When I started drafting this post about our traffic trends for the first two quarters of 2009, I thought I’d call it: Six months of social media and how are we doing? But, as I was writing it, I realized that the story I wanted to tell was more about what we’ve learned so far from blogging and increasing the visibility of the ICT-KM Program on the Web than just measuring the impact of social media per se. Of course, the use of social media is part of the bigger picture, but what I had to say had more to do with an organic approach to the monitoring and evaluation of our Web publishing work.
Traffic monitoring and analysis play a big role in gathering insights into what we’re doing on the Web and how we’re doing it. In a previous post about including social media appropriately in a communications plan and measuring its effectiveness, the core message was ‘measure as you go and abandon that which doesn’t work‘. Well, here I attempt to explain what we’re learning from the main ways in which we measure traffic (blog page views and referrers, the two core stats provided by hosted blogs at WordPress.com) and what we’ve learned so far about blogging.
In January 2009, around the time the ShareFair was taking place, more of us at ICT-KM Program started getting serious about blogging and social media (Simone Staiger-Rivas and Nadia Manning-Thomas had been doing it systematically since 2007). We used different channels to create a buzz about the ShareFair, and then we organized the first Social Media Workshop. By that time, more of us had started blogging, and not only about the Program’s activities. Then we got hooked on Twitter, social bookmarking, pushing stuff out on different networks… and watching the blog statistics as if they were rare fish in a tank!
Seriously, when we started, we aimed to walk the talk, share lessons learned, and increase the reach of our information. To monitor and assess the value of putting so much out there, we began looking systematically at the blog traffic statistics as the key indicators of the increasing visibility of our Program-related activities and several CGIAR initiatives (CGIAR Strategic Communications workshop, CSI 2009 meeting, to name a few).
So, how are we doing at the end of the second quarter of 2009?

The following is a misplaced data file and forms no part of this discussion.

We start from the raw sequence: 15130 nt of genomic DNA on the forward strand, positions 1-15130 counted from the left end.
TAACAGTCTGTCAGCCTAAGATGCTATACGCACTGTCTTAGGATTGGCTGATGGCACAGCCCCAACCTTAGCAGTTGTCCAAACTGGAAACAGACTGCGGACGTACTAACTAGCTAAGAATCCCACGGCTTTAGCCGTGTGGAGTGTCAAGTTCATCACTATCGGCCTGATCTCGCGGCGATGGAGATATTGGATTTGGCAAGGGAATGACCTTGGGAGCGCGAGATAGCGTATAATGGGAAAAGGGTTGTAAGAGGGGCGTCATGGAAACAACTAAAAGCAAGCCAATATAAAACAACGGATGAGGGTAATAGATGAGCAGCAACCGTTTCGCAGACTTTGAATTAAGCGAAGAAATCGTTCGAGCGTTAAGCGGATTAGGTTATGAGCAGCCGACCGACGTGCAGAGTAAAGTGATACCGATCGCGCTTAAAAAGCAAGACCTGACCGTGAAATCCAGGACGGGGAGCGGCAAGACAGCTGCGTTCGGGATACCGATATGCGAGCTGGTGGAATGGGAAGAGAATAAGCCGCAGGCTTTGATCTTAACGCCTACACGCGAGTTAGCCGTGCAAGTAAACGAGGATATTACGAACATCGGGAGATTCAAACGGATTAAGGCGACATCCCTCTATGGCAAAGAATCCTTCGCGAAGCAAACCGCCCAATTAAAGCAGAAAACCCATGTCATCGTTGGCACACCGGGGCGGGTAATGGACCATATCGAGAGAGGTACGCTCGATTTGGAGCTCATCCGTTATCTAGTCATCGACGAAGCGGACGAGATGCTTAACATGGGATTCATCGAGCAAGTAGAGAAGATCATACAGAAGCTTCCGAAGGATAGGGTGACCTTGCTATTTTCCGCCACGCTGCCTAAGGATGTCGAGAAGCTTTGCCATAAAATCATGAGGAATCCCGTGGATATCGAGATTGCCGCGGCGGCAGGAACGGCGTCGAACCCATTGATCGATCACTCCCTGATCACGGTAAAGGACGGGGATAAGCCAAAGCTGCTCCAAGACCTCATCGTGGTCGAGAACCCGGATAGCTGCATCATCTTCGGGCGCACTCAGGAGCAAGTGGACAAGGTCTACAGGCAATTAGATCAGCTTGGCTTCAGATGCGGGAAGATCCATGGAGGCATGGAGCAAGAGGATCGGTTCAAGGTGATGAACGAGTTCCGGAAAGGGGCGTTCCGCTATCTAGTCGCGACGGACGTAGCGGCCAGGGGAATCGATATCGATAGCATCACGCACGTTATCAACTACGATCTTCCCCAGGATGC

Pretty well, thank you!
Here are some facts and observations based on the traffic statistics of this blog (our main method of promotion and channel for increased reach):
1. Between January and June 2009, blog traffic was almost double that of the whole of 2008.
2. The top 30 posts (10% of the top post list) cover 54% of the total views. We, too, have a long tail (more on this in the section about search engines below).
3. The referrers (sites or systems from whence traffic comes) tell interesting stories. In general, referrers are a key source of information about what works on a Web site. This is where you should look for the numbers that support a social media strategy, since most social networking or bookmarking sites show up in the referrers.
A special word about WordPress.com tags. Tags and categories work in a peculiar way on WordPress.com: they are detected as referrers because WordPress.com works like a giant, unique platform for all hosted blogs. However, if we look at the actual tags, we will see that these are our own specific tags, such as cgsocialmedia and social media tools. This allows users to discover other content that might be of interest to them. As such, the most clicked tags on our blog are related to internal navigation.
The top groups of referrers indicate that:
- tags are great for the discovery of information (as if we needed this, but it’s always good to see the numbers);
- our plan to bring together the ICT-KM Program site and blog under the same domain, where the tag cloud can become a fixed feature of site navigation, will consolidate traffic and give visitors the option of discovering more interesting information and possibly encourage them to become loyal blog readers/participants;
- creating cross-linkages across the sites in which we participate creates a virtuous circle that benefits all parties (not only do we gain from referrals, but visitors can also discover relevant information in their areas of interest).
4. On the social media front proper, Twitter is doing a good job: page views from the microblogging service went up from 30 in the 1st quarter, when we had been using it for only two weeks, to 109 at the end of the 2nd quarter. And this only takes into consideration the detectable Web-based views: those coming from Twitter in a browser, not the different readers and widgets people use to follow Twitter subscriptions. Hence the requirement for the same URL shortening service to track clicks to specific pages (more below!).
Views generated by the RSS feed, like those generated by Twitter, include only the Web-based readers detectable via the browser. However, the number of RSS views are, for sure, much higher, and WordPress.com stats distinguish between on-site and syndicated views, a more reliable indicator. In order to collect more information on how many views are generated via the feed, our feed is now available via Feedburner, which allows us to better track the number of future subscribers, at least.
Facebook is not well represented, but we’re not doing much on this network yet.